Global Military Buyers Flooded Vegas Arms Expo, Spurred By World War III Threats

Last week, military buyers from Europe and Asia flooded the Venetian Expo and Caesars Forum in Las Vegas for the world’s largest firearms trade show of its kind. 

The Washington Times said Poland, Romania, and the Baltic States sent defense buyers to SHOT Show, where more than 2,500 exhibitors showed off new weaponry, drones, robots, and other high-tech devices for war. 

Taiwan, Japan, the Philippines, and other Asian states also sent military buyers. The Times even said visitors from China and North Korea were present at the closed-door event. 

We attended the event (read: here & here) and can confirm the military buyers were present. This comes as European and Asian nations are preparing for possible conflict. The US and Germany are sending main battle tanks to Ukraine, with even the possibility Lockheed Martin is ready to send F-16 fighter jets. 

The Times said 40 nations sent delegations to purchase firearms and equipment. Most of the deals are made at the event or a follow-up meeting. There’s even an event before the Shot Show where a select group of attendees tests the weapons in a nearby desert. We were there and observed multiple military buyers from Asia, including ones from Singapore, shooting machine guns and high-powered sniper rifles.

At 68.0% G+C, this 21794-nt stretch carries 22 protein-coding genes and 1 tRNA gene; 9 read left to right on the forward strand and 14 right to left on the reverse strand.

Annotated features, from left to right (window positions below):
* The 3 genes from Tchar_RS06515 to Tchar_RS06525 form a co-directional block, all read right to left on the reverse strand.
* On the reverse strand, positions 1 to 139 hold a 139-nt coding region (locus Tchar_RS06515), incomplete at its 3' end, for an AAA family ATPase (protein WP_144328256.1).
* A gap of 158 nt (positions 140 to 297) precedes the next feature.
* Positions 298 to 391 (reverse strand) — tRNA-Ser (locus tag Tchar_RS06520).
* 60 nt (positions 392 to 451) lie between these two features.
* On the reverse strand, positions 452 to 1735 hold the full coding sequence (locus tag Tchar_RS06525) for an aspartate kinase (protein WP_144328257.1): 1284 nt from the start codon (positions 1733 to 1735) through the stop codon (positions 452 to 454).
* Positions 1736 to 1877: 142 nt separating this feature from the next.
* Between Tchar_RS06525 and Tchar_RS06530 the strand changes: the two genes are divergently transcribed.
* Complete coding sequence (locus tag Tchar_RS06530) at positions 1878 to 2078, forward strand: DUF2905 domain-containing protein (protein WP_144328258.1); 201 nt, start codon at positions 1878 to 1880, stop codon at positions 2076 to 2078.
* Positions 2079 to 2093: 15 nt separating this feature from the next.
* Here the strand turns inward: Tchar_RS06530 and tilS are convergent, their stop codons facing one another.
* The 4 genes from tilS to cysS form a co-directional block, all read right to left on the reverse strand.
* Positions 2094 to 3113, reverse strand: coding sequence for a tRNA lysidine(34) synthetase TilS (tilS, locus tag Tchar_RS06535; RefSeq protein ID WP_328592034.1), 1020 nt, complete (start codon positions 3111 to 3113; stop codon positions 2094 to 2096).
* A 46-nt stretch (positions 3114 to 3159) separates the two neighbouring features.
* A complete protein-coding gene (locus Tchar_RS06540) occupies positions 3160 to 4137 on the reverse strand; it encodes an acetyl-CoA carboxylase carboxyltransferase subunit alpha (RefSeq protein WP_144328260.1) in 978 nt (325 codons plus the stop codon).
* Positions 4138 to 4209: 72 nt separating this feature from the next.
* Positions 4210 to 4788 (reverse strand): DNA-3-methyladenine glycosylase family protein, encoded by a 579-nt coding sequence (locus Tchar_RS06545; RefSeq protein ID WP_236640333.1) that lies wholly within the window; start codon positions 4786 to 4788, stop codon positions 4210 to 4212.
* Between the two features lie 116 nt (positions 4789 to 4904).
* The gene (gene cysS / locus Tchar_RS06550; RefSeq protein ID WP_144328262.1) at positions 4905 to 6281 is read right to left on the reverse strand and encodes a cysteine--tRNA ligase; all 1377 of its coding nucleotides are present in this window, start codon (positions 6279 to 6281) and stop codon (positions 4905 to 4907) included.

Hubert Marciniak, a Polish defense contractor, told The Times that Russian aggression has resulted in Warsaw modernizing its forces. 

“Russia is our neighbor. But it’s also a crazy neighbor, so we need to be prepared for what they are doing,” Marciniak said.

Military officials from Taiwan, Japan, South Korea, and the Philippines were also walking the floors of the event. Many of them were making deals with US defense companies for military-grade weapons. Here are some of the exhibitors we came across.

A Japanese official declined to comment on Tokyo’s shopping list, but when asked by The Times if they were buying or selling at the show, they replied: “buying.” 

What’s clear is that foreign defense buyers are on spending sprees with long shopping lists for US weaponry as risks of war in Ukraine and the Taiwan Strait spark an arms race. 


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